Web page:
to be apprehended, if they were possessed of the 
powers before described, that the individual members 
would be mduced to use them, on many occasions, 
very timidly and inefficaciously for fear of losing their 
popularity and future election ? We must take human 
nature as we find it Perfection falls not to the share 
of mortals. Many are of opinion, that Congress have 
too frequently made use of the suppliant, humble tone 
of requisition in applications to the States, when they 
had a right to assert their imperial dignity and com- 
mand obedience. Be that as it may, requisitions are 
a perfect nullity where thirteen sovereign, independ- 
ent, disunited States are in the habit of discussing 
and refusing compliance with them at their option. 
Requisitions are actually little better than a jest and 
a by- word throughout the land. If you tell the legis- 
latures they have violated the treaty of peace, and 
invaded the prerogatives of the confederacy, they 
will laugh in your face. What then is to be done? 
Things cannot go on in the same train for ever. It 
is much to be feared, as you observe, that the better 
kind of people, being disgusted with the circumstan- 
ces, will have their minds prepared for any revolution 

VOL. I. 54 J J* 



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426 LIFE OF WASHINGTON. [1785. 

whatever. We are apt to run from one extreme to 
another. To anticipate and prevent disastrous con- 
tingencies would be the part of wisdom and patriotism. 

"What astonishing changes a few years are capa- 
ble of producing. I am told, that even respectable 
characters speak of a monarchical form of government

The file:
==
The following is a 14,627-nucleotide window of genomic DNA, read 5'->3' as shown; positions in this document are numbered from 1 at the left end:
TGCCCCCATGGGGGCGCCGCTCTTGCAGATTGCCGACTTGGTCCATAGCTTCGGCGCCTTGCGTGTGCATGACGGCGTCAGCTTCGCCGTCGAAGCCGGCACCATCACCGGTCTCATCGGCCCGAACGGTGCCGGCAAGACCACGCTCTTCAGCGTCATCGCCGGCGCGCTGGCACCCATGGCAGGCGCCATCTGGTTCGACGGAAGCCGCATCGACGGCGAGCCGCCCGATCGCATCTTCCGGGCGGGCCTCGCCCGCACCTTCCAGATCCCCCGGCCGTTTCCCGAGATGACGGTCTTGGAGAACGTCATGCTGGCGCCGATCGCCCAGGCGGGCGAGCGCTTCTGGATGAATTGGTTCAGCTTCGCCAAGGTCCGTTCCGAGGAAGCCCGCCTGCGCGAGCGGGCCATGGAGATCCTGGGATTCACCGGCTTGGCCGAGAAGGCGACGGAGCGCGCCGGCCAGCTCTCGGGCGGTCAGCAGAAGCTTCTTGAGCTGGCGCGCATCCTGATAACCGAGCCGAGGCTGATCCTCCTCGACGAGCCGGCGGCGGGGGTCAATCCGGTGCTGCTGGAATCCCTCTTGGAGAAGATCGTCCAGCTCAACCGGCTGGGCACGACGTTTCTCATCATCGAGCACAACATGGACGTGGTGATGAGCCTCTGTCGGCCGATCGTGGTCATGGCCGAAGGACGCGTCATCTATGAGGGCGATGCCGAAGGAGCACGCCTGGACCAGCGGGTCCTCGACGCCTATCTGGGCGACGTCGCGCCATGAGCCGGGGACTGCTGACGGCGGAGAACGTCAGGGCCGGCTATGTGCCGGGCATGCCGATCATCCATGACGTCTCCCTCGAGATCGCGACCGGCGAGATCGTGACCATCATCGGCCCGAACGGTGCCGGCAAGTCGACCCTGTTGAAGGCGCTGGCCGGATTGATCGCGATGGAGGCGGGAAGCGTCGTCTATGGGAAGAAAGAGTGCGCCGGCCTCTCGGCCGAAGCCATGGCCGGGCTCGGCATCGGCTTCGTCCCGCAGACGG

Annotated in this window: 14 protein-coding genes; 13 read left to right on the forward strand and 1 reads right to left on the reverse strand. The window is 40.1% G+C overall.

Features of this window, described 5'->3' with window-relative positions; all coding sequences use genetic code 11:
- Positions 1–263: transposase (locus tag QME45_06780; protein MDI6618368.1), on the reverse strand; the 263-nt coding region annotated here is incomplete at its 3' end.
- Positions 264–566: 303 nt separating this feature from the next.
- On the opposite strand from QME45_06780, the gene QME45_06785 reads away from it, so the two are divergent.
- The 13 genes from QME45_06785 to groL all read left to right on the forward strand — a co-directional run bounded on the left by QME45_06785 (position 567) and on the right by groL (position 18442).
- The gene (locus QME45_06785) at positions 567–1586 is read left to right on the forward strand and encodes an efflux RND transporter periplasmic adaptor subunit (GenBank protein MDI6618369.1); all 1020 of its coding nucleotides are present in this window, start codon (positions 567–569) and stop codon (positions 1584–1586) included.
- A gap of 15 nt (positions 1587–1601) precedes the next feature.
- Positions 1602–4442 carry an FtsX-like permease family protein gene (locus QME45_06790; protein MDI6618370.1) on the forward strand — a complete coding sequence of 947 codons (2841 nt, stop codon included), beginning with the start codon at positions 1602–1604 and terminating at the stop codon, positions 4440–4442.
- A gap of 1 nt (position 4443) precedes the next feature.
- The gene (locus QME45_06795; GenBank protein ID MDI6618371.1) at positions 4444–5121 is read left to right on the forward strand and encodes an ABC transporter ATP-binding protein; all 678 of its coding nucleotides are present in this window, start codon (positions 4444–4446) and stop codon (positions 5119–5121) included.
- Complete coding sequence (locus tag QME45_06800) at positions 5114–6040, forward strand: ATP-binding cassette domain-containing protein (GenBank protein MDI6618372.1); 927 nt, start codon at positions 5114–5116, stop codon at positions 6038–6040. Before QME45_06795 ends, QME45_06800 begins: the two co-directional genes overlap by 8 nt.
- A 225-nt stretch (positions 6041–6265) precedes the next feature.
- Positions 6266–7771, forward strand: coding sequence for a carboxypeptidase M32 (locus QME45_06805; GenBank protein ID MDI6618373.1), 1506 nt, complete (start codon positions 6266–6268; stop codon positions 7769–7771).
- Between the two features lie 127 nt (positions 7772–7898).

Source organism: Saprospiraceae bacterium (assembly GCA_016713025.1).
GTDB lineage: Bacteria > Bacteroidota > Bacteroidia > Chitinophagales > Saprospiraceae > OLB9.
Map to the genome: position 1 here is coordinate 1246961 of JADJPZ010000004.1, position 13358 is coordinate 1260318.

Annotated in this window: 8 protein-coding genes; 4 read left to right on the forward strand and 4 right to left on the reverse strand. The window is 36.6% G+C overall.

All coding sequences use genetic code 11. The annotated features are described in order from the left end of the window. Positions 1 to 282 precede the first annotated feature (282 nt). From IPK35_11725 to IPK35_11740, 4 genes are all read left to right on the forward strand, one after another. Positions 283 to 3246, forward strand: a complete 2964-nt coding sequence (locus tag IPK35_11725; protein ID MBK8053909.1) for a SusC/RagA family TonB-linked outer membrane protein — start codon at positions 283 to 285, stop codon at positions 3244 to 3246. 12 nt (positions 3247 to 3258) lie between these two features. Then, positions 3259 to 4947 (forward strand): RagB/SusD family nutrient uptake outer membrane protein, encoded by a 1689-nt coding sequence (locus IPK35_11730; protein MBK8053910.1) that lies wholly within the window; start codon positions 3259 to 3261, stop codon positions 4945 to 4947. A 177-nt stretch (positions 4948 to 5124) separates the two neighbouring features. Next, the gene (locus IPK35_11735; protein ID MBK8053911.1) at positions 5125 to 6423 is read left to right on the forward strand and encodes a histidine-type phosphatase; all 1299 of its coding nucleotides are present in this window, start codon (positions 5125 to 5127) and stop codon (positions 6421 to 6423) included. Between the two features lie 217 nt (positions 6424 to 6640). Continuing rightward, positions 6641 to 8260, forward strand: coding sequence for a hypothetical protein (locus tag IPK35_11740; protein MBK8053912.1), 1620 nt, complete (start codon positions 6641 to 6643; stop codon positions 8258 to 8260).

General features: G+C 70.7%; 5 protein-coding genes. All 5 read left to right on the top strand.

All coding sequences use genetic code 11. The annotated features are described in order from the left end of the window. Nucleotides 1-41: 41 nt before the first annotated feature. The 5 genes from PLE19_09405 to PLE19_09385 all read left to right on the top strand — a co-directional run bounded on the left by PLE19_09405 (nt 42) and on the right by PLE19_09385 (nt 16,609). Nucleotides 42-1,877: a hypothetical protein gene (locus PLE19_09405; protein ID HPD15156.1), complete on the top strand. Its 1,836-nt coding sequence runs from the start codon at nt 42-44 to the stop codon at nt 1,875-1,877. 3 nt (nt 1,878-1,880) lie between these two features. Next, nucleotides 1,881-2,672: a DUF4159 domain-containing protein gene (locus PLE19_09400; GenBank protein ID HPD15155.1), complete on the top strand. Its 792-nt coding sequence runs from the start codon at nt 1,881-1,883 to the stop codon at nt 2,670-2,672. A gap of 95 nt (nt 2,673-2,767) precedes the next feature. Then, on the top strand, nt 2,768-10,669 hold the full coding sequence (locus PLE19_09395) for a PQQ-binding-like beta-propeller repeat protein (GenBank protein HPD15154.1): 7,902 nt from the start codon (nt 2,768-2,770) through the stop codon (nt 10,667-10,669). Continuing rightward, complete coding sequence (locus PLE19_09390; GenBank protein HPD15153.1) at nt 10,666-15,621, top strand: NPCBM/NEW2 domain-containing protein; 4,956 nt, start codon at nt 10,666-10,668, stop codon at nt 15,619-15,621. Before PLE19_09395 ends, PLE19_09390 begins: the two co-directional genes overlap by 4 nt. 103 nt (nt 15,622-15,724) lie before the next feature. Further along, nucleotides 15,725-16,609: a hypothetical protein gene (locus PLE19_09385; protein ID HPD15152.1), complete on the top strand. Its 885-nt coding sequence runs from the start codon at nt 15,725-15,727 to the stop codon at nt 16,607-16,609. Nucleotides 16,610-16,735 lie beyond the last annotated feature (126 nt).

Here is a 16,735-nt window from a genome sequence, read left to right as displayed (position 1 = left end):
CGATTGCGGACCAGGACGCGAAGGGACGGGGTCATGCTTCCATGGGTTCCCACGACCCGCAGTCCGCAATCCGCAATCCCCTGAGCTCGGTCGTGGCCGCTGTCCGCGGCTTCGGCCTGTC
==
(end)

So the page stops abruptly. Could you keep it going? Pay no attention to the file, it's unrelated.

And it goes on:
without horror. From thinking proceeds speaking ; 
thence to actmg is often but a single step. But how 
irrevocable and tremendous ! What a triumph for our 
enemies to verify their predictions ! What a triumph 
for the advocates of despotism to find, that we are 
incapable of governing ourselves, and that systems 
founded on the basis of equal liberty are merely ideal 
and fallacious ! Would to God, that wise measures 
may be taken in time to avert the consequences we 
have but too much reason to apprehend.^ 

Nor were his apprehensions confined to the defects 
m the system of government and the modes of ad- 
mmistering it. The intrigues of designing and un- 
prmcipled men, litde restrained by the arm of an effi- 
cient power, were still more to be feared. "There 
are errors in our national government," he said, " which 
call for correction; loudly, I would add. We are cer- 
tainly in a delicate situation; but my fear is, that the 
people are not yet sufficiently misled to retract fix)m 
error. To be plainer, I think there is more wicked- 
ness than ignorance mixed in our councils. Ignorance 
and design are difficult to combat. Out of these pro-